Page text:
Saturday, July 4, 2009

Fourth Foods

It was and continues to be a surprise to me, to think that not everyone has the same food in mind for the Fourth of July.

For other holidays, it seems, we tend to get the same stuff. Turkey on Thanksgiving. You know what I mean.

To celebrate America’s birthday, the party food truly does vary from one region to another and differs with one’s ethnicity. But the basics are: You’re (generally) having an outdoor dining experience in the middle of summer, in some of the hottest weather of the year, so you tend to cook outdoors. You also tend to take advantage of all the farm-fresh produce that’s starting to become available. Beyond that, what does your family history bring to it? And your region? And what is good ol’ “American” food to you?

With my family, we have generally opted for the simple-to-grill hamburgers and/or hot dogs, with all the fixin’s to your heart’s content (BBQ sauce, ketchup, mustard, relish, tomatoes, pickles, onions, lettuce); potato salad (in my clan, this is often German potato salad); corn on the cob; baked beans; potato chips; a Jell-O salad; melon; homemade ice cream with blueberries and strawberries. Or anything with fresh peaches.

Sue’s family, in northern Ohio, often did the hamburger-and-hot dog thing, or—and this blew my mind—fried perch and/or walleye. Fried fish! And then, coleslaw, potato salad (the mustard kind), baked beans, potato chips, watermelon, homemade ice cream, fruit pie or cake.

Other folks grill steaks or ribs or barbecued pork steak. In the south, of course, it’s barbecue. But then also, fried chicken does it for a lot of people, too.

On the coasts, I see from Gourmet magazine, they have lobster sandwiches. Ooh-la-la.

And then there was that summer in San Francisco when I ate at a Chinese restaurant, which was busy with lots of Chinese American customers. . . . Or the year some Mexican-immigrant friends invited us over for a glorious fiesta with a huge pot of homemade chicken mole, fresh tortillas, and margaritas and sangria to make everyone happy.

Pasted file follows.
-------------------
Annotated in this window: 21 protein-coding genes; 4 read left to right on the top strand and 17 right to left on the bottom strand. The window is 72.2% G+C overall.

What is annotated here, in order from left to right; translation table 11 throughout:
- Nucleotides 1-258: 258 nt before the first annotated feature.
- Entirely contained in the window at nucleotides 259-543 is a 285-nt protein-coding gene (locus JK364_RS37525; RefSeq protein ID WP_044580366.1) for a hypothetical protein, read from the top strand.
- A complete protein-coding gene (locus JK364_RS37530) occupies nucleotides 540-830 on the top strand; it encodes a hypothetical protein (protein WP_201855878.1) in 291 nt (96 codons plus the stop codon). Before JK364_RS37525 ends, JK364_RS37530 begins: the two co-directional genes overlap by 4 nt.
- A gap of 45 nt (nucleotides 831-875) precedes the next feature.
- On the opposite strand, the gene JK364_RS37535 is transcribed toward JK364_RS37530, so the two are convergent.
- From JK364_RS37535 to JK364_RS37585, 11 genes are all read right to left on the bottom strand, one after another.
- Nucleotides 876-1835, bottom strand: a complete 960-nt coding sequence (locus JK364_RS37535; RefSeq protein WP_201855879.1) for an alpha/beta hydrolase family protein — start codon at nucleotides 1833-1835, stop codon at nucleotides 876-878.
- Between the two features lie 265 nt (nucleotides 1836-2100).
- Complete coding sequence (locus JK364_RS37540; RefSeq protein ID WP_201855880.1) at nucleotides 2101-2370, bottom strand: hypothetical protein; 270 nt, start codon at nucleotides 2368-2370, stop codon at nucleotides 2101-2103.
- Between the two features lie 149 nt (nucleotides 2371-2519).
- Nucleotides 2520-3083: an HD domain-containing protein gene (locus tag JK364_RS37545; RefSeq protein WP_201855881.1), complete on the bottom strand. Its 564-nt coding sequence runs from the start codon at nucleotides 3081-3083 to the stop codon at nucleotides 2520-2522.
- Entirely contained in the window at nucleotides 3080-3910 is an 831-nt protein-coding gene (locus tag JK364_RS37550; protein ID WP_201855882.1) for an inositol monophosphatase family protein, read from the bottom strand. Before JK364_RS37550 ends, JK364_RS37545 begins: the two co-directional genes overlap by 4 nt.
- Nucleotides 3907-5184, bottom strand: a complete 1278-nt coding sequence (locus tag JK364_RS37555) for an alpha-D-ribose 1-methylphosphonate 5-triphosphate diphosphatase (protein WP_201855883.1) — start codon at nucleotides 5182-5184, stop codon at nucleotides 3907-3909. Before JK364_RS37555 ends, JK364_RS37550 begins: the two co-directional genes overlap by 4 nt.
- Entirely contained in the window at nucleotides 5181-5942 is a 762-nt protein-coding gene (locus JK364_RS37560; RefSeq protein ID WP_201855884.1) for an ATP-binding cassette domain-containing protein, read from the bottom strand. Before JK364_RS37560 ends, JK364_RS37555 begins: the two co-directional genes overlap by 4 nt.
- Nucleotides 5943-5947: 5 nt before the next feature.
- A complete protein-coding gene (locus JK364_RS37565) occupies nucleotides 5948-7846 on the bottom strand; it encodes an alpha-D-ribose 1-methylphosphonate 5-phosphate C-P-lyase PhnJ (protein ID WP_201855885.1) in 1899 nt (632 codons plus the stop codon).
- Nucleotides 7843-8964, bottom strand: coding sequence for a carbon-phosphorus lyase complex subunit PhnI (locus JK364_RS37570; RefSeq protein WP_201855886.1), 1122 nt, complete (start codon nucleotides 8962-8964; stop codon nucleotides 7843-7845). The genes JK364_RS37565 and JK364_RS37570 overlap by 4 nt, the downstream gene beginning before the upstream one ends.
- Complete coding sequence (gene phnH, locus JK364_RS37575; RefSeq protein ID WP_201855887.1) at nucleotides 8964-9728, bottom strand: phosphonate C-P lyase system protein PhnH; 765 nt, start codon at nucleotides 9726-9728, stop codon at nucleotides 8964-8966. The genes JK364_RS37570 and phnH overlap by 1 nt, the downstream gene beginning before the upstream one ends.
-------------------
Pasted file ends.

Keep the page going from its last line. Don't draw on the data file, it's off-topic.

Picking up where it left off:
I think the point I’m trying to make is that the Fourth of July, the quintessential “American” holiday, varies from region to region and from one ethnic root to the next. The coolest thing about this “melting pot” of ours is that the constituent elements (German, African, Mexican, Chinese, Norwegian, English, Irish, Korean . . .) stubbornly and gloriously persist across the generations, preserving the diversity despite our unity as citizens of the United States, the greatest country in the world.


Stephen said...

There are many staples of food for the Fourth and potato chips are obvious. When looking for good ones, or to just get information such as the history of potato chips, check out

Julie said...

Stephen, it's funny that potato chips are one of my least favorite foods--although I am partial to Ballreich's, out of Tiffin, Ohio. I wrote a post singing their praises back in early May:

And I really enjoyed the book "Crunch! A History of the Great American Potato Chip)," by Dirk Burhans, published by Univ. of Wisconsin Press, as well as "The Potato: How the Humble Spud Rescued the Western World," by Larry Zuckerman, published by North Point Press. Both are highly recommended.